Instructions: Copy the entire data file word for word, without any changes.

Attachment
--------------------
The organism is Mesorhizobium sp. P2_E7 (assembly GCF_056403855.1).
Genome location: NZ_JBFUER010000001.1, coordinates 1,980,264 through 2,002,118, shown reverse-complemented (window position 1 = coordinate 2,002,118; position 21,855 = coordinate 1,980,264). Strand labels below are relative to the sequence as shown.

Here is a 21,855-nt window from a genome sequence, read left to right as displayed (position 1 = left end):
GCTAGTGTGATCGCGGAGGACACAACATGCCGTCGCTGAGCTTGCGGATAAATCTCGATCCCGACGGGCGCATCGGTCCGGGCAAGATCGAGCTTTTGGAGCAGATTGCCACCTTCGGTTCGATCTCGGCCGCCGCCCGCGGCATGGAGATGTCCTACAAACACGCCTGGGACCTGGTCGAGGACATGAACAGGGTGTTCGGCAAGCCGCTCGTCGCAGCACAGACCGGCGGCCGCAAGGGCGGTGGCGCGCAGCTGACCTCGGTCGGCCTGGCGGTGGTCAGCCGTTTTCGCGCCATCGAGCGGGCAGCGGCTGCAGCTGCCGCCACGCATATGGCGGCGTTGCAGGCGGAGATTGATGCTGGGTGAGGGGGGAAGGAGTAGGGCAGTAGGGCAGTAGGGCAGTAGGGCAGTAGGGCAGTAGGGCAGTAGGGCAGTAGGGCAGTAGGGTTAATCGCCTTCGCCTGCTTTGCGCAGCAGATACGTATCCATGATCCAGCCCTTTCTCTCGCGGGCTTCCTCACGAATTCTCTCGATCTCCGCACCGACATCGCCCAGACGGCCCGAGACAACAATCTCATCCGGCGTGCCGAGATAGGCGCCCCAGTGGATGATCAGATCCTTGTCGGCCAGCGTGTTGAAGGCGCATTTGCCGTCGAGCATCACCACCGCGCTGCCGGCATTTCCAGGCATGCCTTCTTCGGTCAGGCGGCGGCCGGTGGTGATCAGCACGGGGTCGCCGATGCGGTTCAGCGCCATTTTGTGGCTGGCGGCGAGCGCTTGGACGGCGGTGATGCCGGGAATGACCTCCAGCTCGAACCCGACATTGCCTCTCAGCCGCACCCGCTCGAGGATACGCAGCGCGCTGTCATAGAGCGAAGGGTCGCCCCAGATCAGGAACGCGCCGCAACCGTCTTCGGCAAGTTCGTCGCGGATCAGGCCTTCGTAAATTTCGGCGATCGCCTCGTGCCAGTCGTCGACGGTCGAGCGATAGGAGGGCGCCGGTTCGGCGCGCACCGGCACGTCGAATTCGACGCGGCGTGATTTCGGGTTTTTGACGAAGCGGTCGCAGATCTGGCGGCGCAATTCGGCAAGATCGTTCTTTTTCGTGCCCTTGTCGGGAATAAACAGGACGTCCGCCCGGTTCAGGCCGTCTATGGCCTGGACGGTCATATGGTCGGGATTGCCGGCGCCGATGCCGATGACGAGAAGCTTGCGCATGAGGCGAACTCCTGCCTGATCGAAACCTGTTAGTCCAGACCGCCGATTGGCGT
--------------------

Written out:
The organism is Mesorhizobium sp. P2_E7 (assembly GCF_056403855.1).
Genome location: NZ_JBFUER010000001.1, coordinates 1,980,264 through 2,002,118, shown reverse-complemented (window position 1 = coordinate 2,002,118; position 21,855 = coordinate 1,980,264). Strand labels below are relative to the sequence as shown.

Here is a 21,855-nt window from a genome sequence, read left to right as displayed (position 1 = left end):
GCTAGTGTGATCGCGGAGGACACAACATGCCGTCGCTGAGCTTGCGGATAAATCTCGATCCCGACGGGCGCATCGGTCCGGGCAAGATCGAGCTTTTGGAGCAGATTGCCACCTTCGGTTCGATCTCGGCCGCCGCCCGCGGCATGGAGATGTCCTACAAACACGCCTGGGACCTGGTCGAGGACATGAACAGGGTGTTCGGCAAGCCGCTCGTCGCAGCACAGACCGGCGGCCGCAAGGGCGGTGGCGCGCAGCTGACCTCGGTCGGCCTGGCGGTGGTCAGCCGTTTTCGCGCCATCGAGCGGGCAGCGGCTGCAGCTGCCGCCACGCATATGGCGGCGTTGCAGGCGGAGATTGATGCTGGGTGAGGGGGGAAGGAGTAGGGCAGTAGGGCAGTAGGGCAGTAGGGCAGTAGGGCAGTAGGGCAGTAGGGCAGTAGGGCAGTAGGGTTAATCGCCTTCGCCTGCTTTGCGCAGCAGATACGTATCCATGATCCAGCCCTTTCTCTCGCGGGCTTCCTCACGAATTCTCTCGATCTCCGCACCGACATCGCCCAGACGGCCCGAGACAACAATCTCATCCGGCGTGCCGAGATAGGCGCCCCAGTGGATGATCAGATCCTTGTCGGCCAGCGTGTTGAAGGCGCATTTGCCGTCGAGCATCACCACCGCGCTGCCGGCATTTCCAGGCATGCCTTCTTCGGTCAGGCGGCGGCCGGTGGTGATCAGCACGGGGTCGCCGATGCGGTTCAGCGCCATTTTGTGGCTGGCGGCGAGCGCTTGGACGGCGGTGATGCCGGGAATGACCTCCAGCTCGAACCCGACATTGCCTCTCAGCCGCACCCGCTCGAGGATACGCAGCGCGCTGTCATAGAGCGAAGGGTCGCCCCAGATCAGGAACGCGCCGCAACCGTCTTCGGCAAGTTCGTCGCGGATCAGGCCTTCGTAAATTTCGGCGATCGCCTCGTGCCAGTCGTCGACGGTCGAGCGATAGGAGGGCGCCGGTTCGGCGCGCACCGGCACGTCGAATTCGACGCGGCGTGATTTCGGGTTTTTGACGAAGCGGTCGCAGATCTGGCGGCGCAATTCGGCAAGATCGTTCTTTTTCGTGCCCTTGTCGGGAATAAACAGGACGTCCGCCCGGTTCAGGCCGTCTATGGCCTGGACGGTCATATGGTCGGGATTGCCGGCGCCGATGCCGATGACGAGAAGCTTGCGCATGAGGCGAACTCCTGCCTGATCGAAACCTGTTAGTCCAGACCGCCGATTGGCGT